Sunday, February 19, 2012

Making Waves

A couple of times a week I drive past the Liberty Tax services office near my house.  I always feel amused by the young person stationed on the corner, dressed in a poor impression of the Statue of Liberty, dancing as if they are in the middle of their own private Soul Train.
I can’t imagine working that job.  Sure, a paycheck is a paycheck, but my personality just doesn’t fit the job requirements.  In fact, I imagine it takes a very special person to stand out in public, dressed in ridiculous garb, and wave at people all day long.
For the longest time, I felt embarrassed for the kid, projecting my own feelings onto their experience.  Why, though, does it have to be embarrassing?  Should dancing in public, in full view of thousands of people a day spur thoughts of inadequacy?  Most of the people working the corner don’t display the best dance skills, but does it matter what anyone else thinks?  I have written many times that it isn’t any of our business what others think of us.  So, why should anyone feel uncomfortable selling tax services by dancing on the corner? 
Honestly, I felt embarrassed for myself.  No matter which Liberty Tax service I passed, the dancing statue always waves at everyone.  I refused to wave back.  Deep down, I felt that if I acknowledged their presence through my return wave, I would encourage their ridiculous behavior.  By not waving, I ignored the potential discomfort felt were I dressed in a frumpy, green dress, jamming to the latest top 40 hits.
How dumb is that?
Recently, I decided to change my own ridiculous behavior.  I now wave at the Liberty Tax Service dancers, wherever I find them.  The first time I waved was spontaneous.  As I approached the corner, I noticed the kid throwing down some awkward moves.  Traffic was slow, so I watched for a long time from the corner of my eye.  Of course, as I passed, he waved at me, and although I looked away and didn’t make eye contact, my right hand raised into the air and waved back.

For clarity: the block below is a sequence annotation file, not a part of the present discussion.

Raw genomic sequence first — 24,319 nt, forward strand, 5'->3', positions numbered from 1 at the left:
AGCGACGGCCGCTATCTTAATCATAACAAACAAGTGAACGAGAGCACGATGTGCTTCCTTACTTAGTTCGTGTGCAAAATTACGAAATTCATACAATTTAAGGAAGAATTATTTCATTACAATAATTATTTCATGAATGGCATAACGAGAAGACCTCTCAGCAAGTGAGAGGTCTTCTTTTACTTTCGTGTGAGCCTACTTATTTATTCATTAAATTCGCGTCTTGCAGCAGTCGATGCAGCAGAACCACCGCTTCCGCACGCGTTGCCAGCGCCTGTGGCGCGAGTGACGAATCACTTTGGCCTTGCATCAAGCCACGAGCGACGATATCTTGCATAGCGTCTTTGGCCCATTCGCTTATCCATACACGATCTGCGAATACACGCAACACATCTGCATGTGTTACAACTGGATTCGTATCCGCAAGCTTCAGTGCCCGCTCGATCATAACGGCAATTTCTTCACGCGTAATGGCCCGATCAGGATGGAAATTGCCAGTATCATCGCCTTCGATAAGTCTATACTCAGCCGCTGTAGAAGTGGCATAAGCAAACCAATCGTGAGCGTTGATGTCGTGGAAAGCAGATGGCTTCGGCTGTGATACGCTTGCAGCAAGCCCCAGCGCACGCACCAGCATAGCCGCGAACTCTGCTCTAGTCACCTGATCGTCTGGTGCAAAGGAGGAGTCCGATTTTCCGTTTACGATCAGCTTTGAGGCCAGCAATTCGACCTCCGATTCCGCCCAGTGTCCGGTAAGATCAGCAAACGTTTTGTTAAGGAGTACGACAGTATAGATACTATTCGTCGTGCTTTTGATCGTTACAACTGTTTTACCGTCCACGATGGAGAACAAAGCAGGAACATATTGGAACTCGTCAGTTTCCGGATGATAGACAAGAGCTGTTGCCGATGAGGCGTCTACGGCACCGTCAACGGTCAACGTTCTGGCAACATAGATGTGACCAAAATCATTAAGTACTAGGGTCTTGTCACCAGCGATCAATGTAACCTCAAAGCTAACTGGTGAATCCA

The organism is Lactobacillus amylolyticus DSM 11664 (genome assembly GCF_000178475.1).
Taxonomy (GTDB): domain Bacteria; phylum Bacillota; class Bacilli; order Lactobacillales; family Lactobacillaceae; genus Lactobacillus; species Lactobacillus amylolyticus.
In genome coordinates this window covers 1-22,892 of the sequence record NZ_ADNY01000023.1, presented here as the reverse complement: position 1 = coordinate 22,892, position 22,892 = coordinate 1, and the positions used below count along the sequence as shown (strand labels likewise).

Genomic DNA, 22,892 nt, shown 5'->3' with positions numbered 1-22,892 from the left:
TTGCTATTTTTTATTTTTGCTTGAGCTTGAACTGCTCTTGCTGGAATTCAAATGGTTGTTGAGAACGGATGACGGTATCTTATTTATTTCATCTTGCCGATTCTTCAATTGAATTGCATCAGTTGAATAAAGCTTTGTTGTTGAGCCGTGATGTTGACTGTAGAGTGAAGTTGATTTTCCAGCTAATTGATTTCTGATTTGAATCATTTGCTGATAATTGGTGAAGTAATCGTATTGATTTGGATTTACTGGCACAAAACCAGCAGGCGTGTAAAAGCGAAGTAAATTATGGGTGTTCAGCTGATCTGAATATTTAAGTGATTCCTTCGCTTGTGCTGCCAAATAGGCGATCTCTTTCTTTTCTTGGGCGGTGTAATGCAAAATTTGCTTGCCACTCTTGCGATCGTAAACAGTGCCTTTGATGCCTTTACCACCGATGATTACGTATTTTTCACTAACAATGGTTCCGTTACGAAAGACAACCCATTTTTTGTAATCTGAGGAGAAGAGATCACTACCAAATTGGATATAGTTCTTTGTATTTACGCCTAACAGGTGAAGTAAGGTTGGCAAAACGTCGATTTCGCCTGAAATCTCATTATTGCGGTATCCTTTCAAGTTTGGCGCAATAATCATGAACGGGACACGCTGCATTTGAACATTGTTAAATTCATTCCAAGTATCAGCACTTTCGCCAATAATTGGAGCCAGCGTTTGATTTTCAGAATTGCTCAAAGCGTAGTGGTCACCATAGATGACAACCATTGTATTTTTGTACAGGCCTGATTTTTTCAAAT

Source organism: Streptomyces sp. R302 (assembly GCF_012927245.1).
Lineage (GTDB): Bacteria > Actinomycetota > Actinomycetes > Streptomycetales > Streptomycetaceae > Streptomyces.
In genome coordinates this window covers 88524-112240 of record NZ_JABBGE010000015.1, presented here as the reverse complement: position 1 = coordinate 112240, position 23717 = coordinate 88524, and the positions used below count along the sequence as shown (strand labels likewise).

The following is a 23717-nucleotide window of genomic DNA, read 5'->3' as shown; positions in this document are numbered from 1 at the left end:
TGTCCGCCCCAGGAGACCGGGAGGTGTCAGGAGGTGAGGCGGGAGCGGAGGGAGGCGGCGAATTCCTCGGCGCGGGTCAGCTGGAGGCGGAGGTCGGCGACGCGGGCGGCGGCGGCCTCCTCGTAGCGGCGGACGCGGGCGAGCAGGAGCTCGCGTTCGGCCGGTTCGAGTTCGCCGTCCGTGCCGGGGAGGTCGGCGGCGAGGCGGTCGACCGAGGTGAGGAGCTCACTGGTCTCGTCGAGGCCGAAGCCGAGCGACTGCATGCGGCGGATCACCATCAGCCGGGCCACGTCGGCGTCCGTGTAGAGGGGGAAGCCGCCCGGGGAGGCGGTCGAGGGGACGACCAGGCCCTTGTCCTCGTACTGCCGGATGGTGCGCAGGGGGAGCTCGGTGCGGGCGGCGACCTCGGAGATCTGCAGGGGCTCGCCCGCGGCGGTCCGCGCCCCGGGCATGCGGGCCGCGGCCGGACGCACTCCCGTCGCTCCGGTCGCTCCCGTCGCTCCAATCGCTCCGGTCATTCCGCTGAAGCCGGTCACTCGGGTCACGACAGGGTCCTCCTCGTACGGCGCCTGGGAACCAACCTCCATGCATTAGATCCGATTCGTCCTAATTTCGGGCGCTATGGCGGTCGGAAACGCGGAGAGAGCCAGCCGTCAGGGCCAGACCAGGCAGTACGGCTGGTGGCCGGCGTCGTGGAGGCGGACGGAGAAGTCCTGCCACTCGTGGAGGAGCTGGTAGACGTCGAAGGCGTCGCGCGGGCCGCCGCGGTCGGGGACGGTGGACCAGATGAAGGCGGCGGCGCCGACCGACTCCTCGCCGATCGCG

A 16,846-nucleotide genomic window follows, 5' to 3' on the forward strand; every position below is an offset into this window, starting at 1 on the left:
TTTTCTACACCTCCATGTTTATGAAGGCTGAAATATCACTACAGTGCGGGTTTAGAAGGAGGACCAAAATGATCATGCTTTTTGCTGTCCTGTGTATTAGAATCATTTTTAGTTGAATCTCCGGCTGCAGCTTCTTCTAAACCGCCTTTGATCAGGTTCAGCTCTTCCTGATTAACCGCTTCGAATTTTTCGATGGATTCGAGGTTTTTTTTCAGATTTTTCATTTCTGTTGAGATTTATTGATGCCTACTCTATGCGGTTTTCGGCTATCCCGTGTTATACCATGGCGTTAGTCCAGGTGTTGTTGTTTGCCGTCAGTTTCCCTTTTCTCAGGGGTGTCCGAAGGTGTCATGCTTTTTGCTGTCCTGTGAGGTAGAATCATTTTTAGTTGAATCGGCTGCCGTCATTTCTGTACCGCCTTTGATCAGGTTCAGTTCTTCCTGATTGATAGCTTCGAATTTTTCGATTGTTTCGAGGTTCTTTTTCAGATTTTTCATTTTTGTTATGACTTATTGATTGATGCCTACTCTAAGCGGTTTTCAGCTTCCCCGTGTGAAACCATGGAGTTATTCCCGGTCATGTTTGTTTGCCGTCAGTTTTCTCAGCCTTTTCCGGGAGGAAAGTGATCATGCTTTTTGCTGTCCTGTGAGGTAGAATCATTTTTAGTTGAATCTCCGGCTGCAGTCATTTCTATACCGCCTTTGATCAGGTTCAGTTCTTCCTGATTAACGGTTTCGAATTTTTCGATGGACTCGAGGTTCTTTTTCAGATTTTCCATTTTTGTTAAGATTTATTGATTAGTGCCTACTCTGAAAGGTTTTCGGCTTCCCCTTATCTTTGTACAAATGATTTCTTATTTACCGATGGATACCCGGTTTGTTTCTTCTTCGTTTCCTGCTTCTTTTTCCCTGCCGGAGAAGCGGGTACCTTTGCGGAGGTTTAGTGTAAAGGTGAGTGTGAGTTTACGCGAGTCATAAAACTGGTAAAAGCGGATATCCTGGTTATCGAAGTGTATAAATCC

Immediately, I giggled.  I know part of my reaction stemmed from the amazement that I had actually acknowledged his presence.  I just couldn’t contain my mirth that I had actually waved back, and accidentally, no less.  I also giggled at the face Lady Liberty made, a combination of both surprise and joy I can only assume derived from my wave.  Is it possible that through the simple action of a wave, I validated someone’s existence?
Since that day, I have made sure to wave every time I pass.  I get the same reaction every time, though the dancers vary.  They wave, I wave, then I giggle at the silliness of the whole episode.  But, silliness is ok.
The one random wave that broke my pattern exposed a profound truth about my actions - the only reason I had to be embarrassed rested in my own inability to participate in something as simple as acknowledging another human being.  My experience also opened my eyes to the majority of the people around me.  If my waves could engender reactions of surprise, how infrequently do other people wave back?  I don’t think I have been alone in my reluctance.  
There is no reason not to wave back in a situation like that.  No one needs to feel embarrassed for the Liberty Tax Service dancers.  In fact, the only embarrassment any of us should feel originates from our unwillingness to pick up our hand and wave back.  How hard is it, really?

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